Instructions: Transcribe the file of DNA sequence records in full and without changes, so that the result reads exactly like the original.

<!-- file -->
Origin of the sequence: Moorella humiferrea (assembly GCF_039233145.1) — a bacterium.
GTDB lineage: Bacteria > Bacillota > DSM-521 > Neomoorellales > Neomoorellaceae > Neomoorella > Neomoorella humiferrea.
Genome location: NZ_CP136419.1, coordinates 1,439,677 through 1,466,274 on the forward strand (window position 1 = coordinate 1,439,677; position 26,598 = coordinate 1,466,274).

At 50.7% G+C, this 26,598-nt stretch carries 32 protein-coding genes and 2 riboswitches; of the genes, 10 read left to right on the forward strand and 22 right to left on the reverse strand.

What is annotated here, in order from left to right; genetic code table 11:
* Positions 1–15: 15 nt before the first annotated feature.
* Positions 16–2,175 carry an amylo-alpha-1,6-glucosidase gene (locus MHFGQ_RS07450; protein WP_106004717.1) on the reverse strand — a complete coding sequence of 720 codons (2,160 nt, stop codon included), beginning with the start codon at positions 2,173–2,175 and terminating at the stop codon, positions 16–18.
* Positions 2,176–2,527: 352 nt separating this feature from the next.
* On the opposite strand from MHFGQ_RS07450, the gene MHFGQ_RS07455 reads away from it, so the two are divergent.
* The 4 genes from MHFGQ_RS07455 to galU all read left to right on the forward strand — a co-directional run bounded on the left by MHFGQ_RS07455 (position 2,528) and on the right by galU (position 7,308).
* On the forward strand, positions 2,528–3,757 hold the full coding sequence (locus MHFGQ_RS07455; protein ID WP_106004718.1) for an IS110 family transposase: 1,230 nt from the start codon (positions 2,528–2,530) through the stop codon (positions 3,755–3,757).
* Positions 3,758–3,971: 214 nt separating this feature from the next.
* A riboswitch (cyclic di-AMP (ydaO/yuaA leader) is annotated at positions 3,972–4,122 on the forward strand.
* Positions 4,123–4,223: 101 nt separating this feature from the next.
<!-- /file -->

Origin of the sequence: Moorella humiferrea (assembly GCF_039233145.1) — a bacterium.
GTDB lineage: Bacteria > Bacillota > DSM-521 > Neomoorellales > Neomoorellaceae > Neomoorella > Neomoorella humiferrea.
Genome location: NZ_CP136419.1, coordinates 1,439,677 through 1,466,274 on the forward strand (window position 1 = coordinate 1,439,677; position 26,598 = coordinate 1,466,274).

At 50.7% G+C, this 26,598-nt stretch carries 32 protein-coding genes and 2 riboswitches; of the genes, 10 read left to right on the forward strand and 22 right to left on the reverse strand.

What is annotated here, in order from left to right; genetic code table 11:
* Positions 1–15: 15 nt before the first annotated feature.
* Positions 16–2,175 carry an amylo-alpha-1,6-glucosidase gene (locus MHFGQ_RS07450; protein WP_106004717.1) on the reverse strand — a complete coding sequence of 720 codons (2,160 nt, stop codon included), beginning with the start codon at positions 2,173–2,175 and terminating at the stop codon, positions 16–18.
* Positions 2,176–2,527: 352 nt separating this feature from the next.
* On the opposite strand from MHFGQ_RS07450, the gene MHFGQ_RS07455 reads away from it, so the two are divergent.
* The 4 genes from MHFGQ_RS07455 to galU all read left to right on the forward strand — a co-directional run bounded on the left by MHFGQ_RS07455 (position 2,528) and on the right by galU (position 7,308).
* On the forward strand, positions 2,528–3,757 hold the full coding sequence (locus MHFGQ_RS07455; protein ID WP_106004718.1) for an IS110 family transposase: 1,230 nt from the start codon (positions 2,528–2,530) through the stop codon (positions 3,755–3,757).
* Positions 3,758–3,971: 214 nt separating this feature from the next.
* A riboswitch (cyclic di-AMP (ydaO/yuaA leader) is annotated at positions 3,972–4,122 on the forward strand.
* Positions 4,123–4,223: 101 nt separating this feature from the next.